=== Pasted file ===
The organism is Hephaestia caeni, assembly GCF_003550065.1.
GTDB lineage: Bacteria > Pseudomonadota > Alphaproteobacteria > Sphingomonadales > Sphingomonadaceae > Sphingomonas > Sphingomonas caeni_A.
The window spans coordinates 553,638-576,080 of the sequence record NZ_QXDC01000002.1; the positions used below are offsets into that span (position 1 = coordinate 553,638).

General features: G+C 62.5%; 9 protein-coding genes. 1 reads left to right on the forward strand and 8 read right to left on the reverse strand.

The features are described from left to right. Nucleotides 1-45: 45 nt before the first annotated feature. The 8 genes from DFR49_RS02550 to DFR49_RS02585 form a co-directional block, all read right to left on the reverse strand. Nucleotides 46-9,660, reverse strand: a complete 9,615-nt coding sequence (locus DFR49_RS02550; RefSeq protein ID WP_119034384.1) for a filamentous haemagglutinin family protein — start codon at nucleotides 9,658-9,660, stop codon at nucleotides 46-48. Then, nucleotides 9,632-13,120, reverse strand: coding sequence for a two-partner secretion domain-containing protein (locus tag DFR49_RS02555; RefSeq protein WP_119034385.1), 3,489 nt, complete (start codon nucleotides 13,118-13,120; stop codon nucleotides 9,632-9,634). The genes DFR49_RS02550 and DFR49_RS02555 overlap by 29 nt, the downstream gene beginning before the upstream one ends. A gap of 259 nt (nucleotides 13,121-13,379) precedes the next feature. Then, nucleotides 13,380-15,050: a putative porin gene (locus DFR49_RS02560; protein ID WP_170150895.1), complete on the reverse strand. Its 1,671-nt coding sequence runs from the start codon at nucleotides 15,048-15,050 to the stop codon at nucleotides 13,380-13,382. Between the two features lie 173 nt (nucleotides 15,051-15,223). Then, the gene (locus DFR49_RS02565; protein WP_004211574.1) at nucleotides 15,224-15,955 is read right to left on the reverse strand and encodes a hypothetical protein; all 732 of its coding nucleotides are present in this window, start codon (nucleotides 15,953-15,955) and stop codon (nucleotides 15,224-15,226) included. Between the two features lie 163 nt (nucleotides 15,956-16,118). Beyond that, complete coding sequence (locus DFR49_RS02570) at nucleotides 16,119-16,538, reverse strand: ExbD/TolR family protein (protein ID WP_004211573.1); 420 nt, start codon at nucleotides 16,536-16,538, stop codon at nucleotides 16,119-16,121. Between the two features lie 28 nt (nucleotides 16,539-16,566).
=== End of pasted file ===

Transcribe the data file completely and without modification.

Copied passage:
The organism is Hephaestia caeni, assembly GCF_003550065.1.
GTDB lineage: Bacteria > Pseudomonadota > Alphaproteobacteria > Sphingomonadales > Sphingomonadaceae > Sphingomonas > Sphingomonas caeni_A.
The window spans coordinates 553,638-576,080 of the sequence record NZ_QXDC01000002.1; the positions used below are offsets into that span (position 1 = coordinate 553,638).

General features: G+C 62.5%; 9 protein-coding genes. 1 reads left to right on the forward strand and 8 read right to left on the reverse strand.

The features are described from left to right. Nucleotides 1-45: 45 nt before the first annotated feature. The 8 genes from DFR49_RS02550 to DFR49_RS02585 form a co-directional block, all read right to left on the reverse strand. Nucleotides 46-9,660, reverse strand: a complete 9,615-nt coding sequence (locus DFR49_RS02550; RefSeq protein ID WP_119034384.1) for a filamentous haemagglutinin family protein — start codon at nucleotides 9,658-9,660, stop codon at nucleotides 46-48. Then, nucleotides 9,632-13,120, reverse strand: coding sequence for a two-partner secretion domain-containing protein (locus tag DFR49_RS02555; RefSeq protein WP_119034385.1), 3,489 nt, complete (start codon nucleotides 13,118-13,120; stop codon nucleotides 9,632-9,634). The genes DFR49_RS02550 and DFR49_RS02555 overlap by 29 nt, the downstream gene beginning before the upstream one ends. A gap of 259 nt (nucleotides 13,121-13,379) precedes the next feature. Then, nucleotides 13,380-15,050: a putative porin gene (locus DFR49_RS02560; protein ID WP_170150895.1), complete on the reverse strand. Its 1,671-nt coding sequence runs from the start codon at nucleotides 15,048-15,050 to the stop codon at nucleotides 13,380-13,382. Between the two features lie 173 nt (nucleotides 15,051-15,223). Then, the gene (locus DFR49_RS02565; protein WP_004211574.1) at nucleotides 15,224-15,955 is read right to left on the reverse strand and encodes a hypothetical protein; all 732 of its coding nucleotides are present in this window, start codon (nucleotides 15,953-15,955) and stop codon (nucleotides 15,224-15,226) included. Between the two features lie 163 nt (nucleotides 15,956-16,118). Beyond that, complete coding sequence (locus DFR49_RS02570) at nucleotides 16,119-16,538, reverse strand: ExbD/TolR family protein (protein ID WP_004211573.1); 420 nt, start codon at nucleotides 16,536-16,538, stop codon at nucleotides 16,119-16,121. Between the two features lie 28 nt (nucleotides 16,539-16,566).